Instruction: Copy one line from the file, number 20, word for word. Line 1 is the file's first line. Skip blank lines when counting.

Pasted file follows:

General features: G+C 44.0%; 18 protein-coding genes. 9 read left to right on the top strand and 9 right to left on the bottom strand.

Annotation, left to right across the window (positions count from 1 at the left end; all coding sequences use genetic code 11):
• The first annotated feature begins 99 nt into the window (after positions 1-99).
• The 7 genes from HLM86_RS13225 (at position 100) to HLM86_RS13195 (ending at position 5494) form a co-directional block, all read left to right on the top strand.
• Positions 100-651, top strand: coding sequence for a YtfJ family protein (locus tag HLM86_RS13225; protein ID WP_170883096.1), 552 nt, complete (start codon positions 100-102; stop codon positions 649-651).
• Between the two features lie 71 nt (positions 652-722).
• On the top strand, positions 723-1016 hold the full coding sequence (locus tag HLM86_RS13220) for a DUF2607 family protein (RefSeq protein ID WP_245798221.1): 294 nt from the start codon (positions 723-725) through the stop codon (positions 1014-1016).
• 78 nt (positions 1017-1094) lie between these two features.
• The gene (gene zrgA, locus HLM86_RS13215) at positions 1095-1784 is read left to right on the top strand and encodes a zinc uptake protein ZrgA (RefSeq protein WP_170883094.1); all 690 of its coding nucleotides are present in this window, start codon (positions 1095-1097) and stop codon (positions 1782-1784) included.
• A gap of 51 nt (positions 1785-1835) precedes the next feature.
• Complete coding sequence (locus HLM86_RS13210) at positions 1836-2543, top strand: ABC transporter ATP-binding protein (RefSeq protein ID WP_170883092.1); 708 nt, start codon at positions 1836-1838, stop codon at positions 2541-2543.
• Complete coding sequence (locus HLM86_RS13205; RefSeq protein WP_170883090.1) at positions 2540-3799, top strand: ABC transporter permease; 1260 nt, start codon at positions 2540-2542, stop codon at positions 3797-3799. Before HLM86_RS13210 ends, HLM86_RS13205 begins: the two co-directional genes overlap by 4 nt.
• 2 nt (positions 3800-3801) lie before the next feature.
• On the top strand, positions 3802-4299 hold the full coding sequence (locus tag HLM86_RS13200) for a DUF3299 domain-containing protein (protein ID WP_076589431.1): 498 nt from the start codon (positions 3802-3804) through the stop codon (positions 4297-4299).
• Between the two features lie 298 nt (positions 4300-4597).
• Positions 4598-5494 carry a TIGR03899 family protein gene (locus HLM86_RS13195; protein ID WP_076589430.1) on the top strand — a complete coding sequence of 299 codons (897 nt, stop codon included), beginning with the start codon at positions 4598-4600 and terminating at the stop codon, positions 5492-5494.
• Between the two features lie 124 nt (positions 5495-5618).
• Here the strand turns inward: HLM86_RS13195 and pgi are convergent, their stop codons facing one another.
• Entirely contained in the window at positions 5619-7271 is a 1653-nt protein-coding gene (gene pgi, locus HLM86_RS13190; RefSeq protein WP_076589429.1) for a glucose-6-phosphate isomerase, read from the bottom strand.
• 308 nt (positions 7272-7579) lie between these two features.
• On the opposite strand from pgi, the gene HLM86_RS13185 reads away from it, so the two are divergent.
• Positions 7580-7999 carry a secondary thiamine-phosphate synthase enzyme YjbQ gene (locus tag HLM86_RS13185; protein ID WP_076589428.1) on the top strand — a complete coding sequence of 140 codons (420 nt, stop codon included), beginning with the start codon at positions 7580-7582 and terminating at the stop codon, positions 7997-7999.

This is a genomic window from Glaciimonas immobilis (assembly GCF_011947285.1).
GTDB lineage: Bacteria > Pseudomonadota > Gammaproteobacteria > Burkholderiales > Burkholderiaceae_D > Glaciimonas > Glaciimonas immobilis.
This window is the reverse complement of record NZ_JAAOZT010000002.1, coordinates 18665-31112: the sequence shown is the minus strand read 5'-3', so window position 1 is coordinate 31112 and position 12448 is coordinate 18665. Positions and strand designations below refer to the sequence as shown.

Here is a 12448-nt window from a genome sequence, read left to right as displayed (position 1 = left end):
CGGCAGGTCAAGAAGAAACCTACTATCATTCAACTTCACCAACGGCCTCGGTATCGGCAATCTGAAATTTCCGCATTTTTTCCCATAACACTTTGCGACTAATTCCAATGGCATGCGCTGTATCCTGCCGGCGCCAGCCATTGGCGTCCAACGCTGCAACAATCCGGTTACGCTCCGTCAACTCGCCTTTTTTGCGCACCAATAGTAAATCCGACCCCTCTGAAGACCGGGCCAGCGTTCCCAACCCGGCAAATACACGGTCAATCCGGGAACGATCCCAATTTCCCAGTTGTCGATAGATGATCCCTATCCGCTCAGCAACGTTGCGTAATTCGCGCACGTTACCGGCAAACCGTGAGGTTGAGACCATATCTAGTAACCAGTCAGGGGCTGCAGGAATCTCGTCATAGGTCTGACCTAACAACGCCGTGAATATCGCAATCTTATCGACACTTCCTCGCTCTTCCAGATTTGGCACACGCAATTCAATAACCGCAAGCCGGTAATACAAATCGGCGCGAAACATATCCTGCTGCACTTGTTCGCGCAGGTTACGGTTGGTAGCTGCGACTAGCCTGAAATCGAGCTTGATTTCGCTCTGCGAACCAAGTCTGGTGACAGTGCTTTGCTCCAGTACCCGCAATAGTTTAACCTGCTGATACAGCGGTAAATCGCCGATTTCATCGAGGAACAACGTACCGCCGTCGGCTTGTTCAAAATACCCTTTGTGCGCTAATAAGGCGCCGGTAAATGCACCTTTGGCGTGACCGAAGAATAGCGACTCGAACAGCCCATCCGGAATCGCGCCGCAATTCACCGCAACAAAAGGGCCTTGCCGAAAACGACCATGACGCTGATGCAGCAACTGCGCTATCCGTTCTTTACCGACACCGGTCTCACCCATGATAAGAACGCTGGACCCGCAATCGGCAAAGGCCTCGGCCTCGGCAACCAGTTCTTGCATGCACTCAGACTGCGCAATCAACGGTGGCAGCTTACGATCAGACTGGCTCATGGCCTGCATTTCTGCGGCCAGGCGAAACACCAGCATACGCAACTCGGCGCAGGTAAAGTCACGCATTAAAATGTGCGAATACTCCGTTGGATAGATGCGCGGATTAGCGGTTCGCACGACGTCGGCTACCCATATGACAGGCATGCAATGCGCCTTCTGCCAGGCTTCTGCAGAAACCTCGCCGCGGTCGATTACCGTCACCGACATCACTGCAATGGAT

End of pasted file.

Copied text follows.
• 308 nt (positions 7272-7579) lie between these two features.